If you listened carefully to Monday's swearing-in ceremony at the White House for Supreme Court Justice Brett Kavanaugh, one name was mentioned briefly by President Trump that bears repeating.
The Ohio Republican senator was given the barest of acknowledgments by Trump ("Thank you, also, to Rob Portman, sitting right here"). Appropriately enough, that was soon after Trump had lauded Senate Majority Leader Mitch McConnell and right before he praised Maine Sen. Susan Collins.
Here are three reasons why Portman deserves more credit than he received (though Kavanaugh did thank him in his remarks) â€“ and why Portman may be a key player if there's such a thing as the Senate returning to a more collegial environment.
His Floor Speech. Some Democratic senators had to dig deep to justify their vote against Kavanaugh. For example, Ohio Sen. Sherrod Brown: "While I've already announced my opposition to Kavanaugh because he has sided with corporations over workers and Wall Street over consumers, I strongly supported a thorough investigation and I believe the FBI should have been allowed to do its job without political pressure or restrictions"
Now, let's look at Portman's floor statement. Specifically, his closing passage:
"This confirmation debate could have, and should have, unfolded very differently. The process has become poisonous and it's up to us in this chamber to change it. It's going to take a while for the Senate and the country to heal from this ugly ordeal. But for now, let me make a modest suggestion. Let's take a step back from the brink.
"Let's listen to each other. Let's argue passionately but let's lower the volume. Let's treat disagreements like disagreements, not as proof that our opponents are bad people. Let's see if we can glorify quiet cooperationat least every once in a whileinstead of loud confrontation. Some may say this is trite or naive. But my colleagues, we have crossed all these lines in recent weeks. And for the state of this institution and the country we have to step back from the brink and do better."
"The way this process has unfolded risks candidates with the kind of qualifications and character we would all want deciding to think twice before entering into public service. If the new normal is eleventh hour accusations, toxic rhetoric like calling a candidate â€˜evil,' and those of us who support him â€˜complicit in evil,' and guilt without any corroborating evidence, who would choose to go through that? How many good public servants have we possibly already turned away by this display? How many more will we turn away if we let uncorroborated allegations tarnish the career of a person who has dedicated 25 of the past 28 years to public serviceand done so with honor?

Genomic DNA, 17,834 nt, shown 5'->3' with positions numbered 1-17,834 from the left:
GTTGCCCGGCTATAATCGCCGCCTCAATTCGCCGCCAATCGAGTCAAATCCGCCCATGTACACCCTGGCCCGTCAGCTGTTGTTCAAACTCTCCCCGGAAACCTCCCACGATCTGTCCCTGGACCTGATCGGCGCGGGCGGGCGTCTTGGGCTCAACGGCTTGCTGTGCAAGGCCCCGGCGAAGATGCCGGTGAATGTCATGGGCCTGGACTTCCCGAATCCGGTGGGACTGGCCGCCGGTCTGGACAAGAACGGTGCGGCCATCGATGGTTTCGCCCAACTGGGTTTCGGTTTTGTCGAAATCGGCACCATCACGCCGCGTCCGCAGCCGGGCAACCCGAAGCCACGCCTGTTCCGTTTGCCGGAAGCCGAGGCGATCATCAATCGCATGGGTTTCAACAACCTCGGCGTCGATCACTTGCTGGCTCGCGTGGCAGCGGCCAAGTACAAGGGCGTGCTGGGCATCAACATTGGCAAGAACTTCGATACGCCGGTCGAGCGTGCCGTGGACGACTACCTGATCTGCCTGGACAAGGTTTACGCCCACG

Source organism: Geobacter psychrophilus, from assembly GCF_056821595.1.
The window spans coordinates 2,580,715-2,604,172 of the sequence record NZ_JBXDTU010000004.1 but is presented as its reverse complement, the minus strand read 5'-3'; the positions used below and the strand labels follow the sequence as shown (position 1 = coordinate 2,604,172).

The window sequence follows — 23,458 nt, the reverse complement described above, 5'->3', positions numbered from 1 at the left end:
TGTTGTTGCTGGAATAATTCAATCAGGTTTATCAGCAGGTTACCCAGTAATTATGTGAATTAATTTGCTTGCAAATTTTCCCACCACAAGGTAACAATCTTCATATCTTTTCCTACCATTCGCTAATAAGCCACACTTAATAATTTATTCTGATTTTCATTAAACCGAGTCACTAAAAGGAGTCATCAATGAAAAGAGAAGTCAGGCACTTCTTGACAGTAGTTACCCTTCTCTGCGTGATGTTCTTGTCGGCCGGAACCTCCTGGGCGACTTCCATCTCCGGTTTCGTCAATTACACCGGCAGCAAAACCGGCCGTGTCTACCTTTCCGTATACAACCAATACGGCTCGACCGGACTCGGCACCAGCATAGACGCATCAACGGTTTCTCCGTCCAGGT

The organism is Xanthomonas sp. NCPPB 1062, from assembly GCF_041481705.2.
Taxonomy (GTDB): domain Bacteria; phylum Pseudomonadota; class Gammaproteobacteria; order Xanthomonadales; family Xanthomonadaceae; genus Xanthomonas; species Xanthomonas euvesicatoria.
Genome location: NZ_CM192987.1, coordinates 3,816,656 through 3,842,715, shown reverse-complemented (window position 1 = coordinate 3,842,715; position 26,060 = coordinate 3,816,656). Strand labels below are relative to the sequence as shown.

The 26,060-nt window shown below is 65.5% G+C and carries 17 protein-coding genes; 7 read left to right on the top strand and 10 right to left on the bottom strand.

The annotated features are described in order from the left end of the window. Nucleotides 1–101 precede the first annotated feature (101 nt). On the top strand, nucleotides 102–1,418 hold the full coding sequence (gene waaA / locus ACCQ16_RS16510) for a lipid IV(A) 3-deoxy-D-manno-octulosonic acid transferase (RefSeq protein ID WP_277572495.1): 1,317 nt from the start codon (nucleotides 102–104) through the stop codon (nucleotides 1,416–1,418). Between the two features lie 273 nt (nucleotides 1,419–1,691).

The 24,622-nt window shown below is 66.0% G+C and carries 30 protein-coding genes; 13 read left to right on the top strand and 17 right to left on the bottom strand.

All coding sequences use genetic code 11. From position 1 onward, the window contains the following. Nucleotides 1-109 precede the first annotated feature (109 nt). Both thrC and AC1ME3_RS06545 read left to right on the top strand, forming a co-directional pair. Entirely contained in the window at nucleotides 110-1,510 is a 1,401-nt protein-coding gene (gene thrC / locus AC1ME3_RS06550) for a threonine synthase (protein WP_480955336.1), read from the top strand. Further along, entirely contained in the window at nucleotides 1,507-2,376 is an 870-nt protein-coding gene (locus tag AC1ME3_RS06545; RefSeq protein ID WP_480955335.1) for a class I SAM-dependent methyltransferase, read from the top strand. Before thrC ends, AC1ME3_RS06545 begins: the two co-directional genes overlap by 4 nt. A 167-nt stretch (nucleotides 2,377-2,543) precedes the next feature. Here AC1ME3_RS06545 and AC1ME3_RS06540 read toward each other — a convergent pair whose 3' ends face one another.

"These are questions the Senate is going to have to grapple with for possibly years to comebut, again, right now I want to focus on something that hasn't gotten as much attention in the past couple of weeks: and that is what is known."
Dignified and to the heart of the matter.
His Time With Collins. Portman's floor statement sounds much like that of Susan Collins'.
It might not be a coincidence.
Shortly before Collins took to the floor, while Colorado Sen. Cory Gardner was having his say, Portman reportedly whispered something in her ear.
Two days prior to her dramatic speech, Portman met with Collins for about 45 minutes. The following day, he was spotted escorting her out of the secure room at the Capitol Visitors Center, after reviewing the final FBI report on Kavanaugh allegations.
Portman served two functions in securing Collins' vote. First, as a veteran of the Bush 43 White House (director of OMB and head of USTR), he could vouch for Kavanaugh's character. Second, given his quiet demeanor, Portman could be the velvet glove to Senate Majority Leader Mitch McConnell's iron fist.
Alaska Sen. Lisa Murkowski was the lone Republican to vote against Kavanaugh not a surprise, as she's long been a thorn in McConnell's side (it goes back to 2010, when Murkowski lost her state's GOP primary, then defied the Leader by running and winning a write-in candidacy in the fall election).
Collins and McConnell likewise are on shaky ground (some of it having to do with a promise to stabilize Obamacare premiums). Without Portman as the go-between, does Collins vote differently on Kavanaugh?
Let The Healing Begin. McConnell wants the world to believe that "nothing is irreparably damaged" in his chamber.
The reality is senators will have to figure new alliances and not just because the Kavanaugh confirmation is over, but also because John McCain has passed away.
One might have assumed the McCain comity torch would have passed to his good friend, South Carolina Sen. Lindsey Graham. At last report, Graham was vowing to take the fight "to the street" to punish those senators who tried and failed to scuttle Kavanaugh's nomination.
Mitt Romney might step in and fill the McCain void in 2019, assuming he's elected to replace Utah Sen. Orrin Hatch. And he'd come to Washington with two McCain-like assets: a national following and media flocking to him (trying to create Trump drama, no doubt). But Romney will be a newcomer to the chamber, getting to know his away around the Senate in 2019.
Rob Portman is not to be confused with the late John McCain as a political maverick. However, he does have a calm demeanor and good standing to reach out to the loyal opposition in Portman's words: "lower the volume".
The question: if Portman tried to be a peacemaker, would he find any willing takers across the aisle?